Tentacles of internet are now advancing towards the ocean bed, a realm that is untouched by open wireless. Researchers from the University at Buffalo are working on the concept of deep-sea internet. I am saying working as they are still laboring on its feasibility.
The team envision that the underwater wireless network would give control in detecting the tsunami, natural gas exploration, surveillance, keeping a check on pollution and similar other disturbances.
In the words of Tommaso Melodia, lead researcher,
A submerged wireless network will give us an unprecedented ability to collect and analyze data from our oceans in real time. Making this information available to anyone with a smartphone or computer, especially when a tsunami or other type of disaster occurs, could help save lives.
Although internet through water has already been established by sea cables but the actual underwater network is missing. The wireless signals are radio waves and these waves are electromagnetic in nature. Radio waves are absorbed by water, which makes it difficult to propagate in sea. So for communication and detecting objects under the sea, Sound Navigation And Ranging or sonar technique is employed. But the same cannot be used on land as sound will distort in air.
In order to make a real balance between water and land, the scientists –at the moment -use an incremental approach.
The Incremental Approach
A set of researchers are dedicated to study the deep-sea communication. Sensors in the deep water collect the data and pass onto a floating buoy on the surface. The glider then translates the acoustic waves into radio waves, which are further picked up by a satellite and then finally beamed back to a main computer.
In an effort to break this fragmented approach, the team from Buffalo is trying to generate a set of connections of deep-water sensors that could offer a universal communication framework around teams – be it ocean or land. And accessible to working groups across any fields. For instance, researchers taping the seismic activity can use it forewarning tsunamis, police may use it to capture submarines employed by drug smugglers, scholars who are working independently and remotely may use the data from sensors for their experiments so on and so forth.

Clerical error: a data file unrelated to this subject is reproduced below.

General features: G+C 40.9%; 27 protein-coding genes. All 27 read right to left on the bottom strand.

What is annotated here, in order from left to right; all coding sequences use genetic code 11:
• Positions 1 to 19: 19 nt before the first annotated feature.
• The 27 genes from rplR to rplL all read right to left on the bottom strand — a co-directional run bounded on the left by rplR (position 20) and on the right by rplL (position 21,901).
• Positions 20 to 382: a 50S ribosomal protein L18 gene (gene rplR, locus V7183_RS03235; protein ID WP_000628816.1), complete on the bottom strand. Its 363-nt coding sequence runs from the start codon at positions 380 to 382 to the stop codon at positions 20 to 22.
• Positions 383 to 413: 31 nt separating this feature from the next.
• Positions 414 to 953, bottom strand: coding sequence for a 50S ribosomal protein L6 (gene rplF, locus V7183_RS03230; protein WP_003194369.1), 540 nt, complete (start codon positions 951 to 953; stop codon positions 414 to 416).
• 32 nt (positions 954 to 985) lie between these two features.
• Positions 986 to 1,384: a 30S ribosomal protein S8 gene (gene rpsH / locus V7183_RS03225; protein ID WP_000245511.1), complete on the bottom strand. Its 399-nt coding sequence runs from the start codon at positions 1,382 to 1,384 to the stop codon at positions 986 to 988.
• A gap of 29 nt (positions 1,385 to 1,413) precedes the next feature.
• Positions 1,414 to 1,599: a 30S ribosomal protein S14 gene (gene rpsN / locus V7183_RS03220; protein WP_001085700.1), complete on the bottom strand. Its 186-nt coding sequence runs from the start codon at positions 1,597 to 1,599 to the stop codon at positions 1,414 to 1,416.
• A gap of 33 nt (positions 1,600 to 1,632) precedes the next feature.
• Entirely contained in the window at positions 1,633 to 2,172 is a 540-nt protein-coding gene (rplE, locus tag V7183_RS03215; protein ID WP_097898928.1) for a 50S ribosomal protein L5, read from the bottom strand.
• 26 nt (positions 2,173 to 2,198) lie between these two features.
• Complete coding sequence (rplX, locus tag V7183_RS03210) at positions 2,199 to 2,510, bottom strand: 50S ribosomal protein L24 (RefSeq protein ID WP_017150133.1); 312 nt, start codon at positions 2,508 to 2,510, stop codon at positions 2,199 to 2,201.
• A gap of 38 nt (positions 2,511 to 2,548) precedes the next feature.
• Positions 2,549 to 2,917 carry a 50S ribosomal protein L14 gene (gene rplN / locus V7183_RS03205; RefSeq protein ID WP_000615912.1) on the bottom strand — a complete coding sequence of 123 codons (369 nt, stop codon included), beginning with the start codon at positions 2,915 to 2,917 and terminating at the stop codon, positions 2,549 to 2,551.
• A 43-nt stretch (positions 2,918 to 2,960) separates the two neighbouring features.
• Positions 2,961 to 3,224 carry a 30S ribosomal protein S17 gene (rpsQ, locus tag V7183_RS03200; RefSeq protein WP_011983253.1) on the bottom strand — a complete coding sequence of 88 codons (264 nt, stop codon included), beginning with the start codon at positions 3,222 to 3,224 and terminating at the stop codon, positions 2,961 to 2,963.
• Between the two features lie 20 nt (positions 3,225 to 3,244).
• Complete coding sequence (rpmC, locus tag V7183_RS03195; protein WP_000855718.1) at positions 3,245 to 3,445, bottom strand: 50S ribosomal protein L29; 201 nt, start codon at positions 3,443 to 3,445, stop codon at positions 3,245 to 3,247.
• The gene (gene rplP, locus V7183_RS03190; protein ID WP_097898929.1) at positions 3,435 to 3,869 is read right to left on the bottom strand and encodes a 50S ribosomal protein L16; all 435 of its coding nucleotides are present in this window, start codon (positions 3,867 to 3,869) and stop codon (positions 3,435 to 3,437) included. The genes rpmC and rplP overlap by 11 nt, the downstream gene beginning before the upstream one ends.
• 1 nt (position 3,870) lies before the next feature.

At the moment, the technology is far from practical application as it is in conceptual stage. If this technology is able to find its ground then the first question that loom before us will be the vulnerability of marine life. The networks might pose threat to the oceanic life like the sonars do.
Second question will be the accountability and control of the entire network. Infrastructure cost too would be high and so who would take charge of it.
If we talk about the concept, it does have a futuristic undertone with a great potential. No doubts it does sounds li’l weird at the moment but we have to agree, like imagination, technology too knows no limits, and if it does becomes a reality humanity would take a huge jump in thwarting natural calamities till some extent if not hundred percent.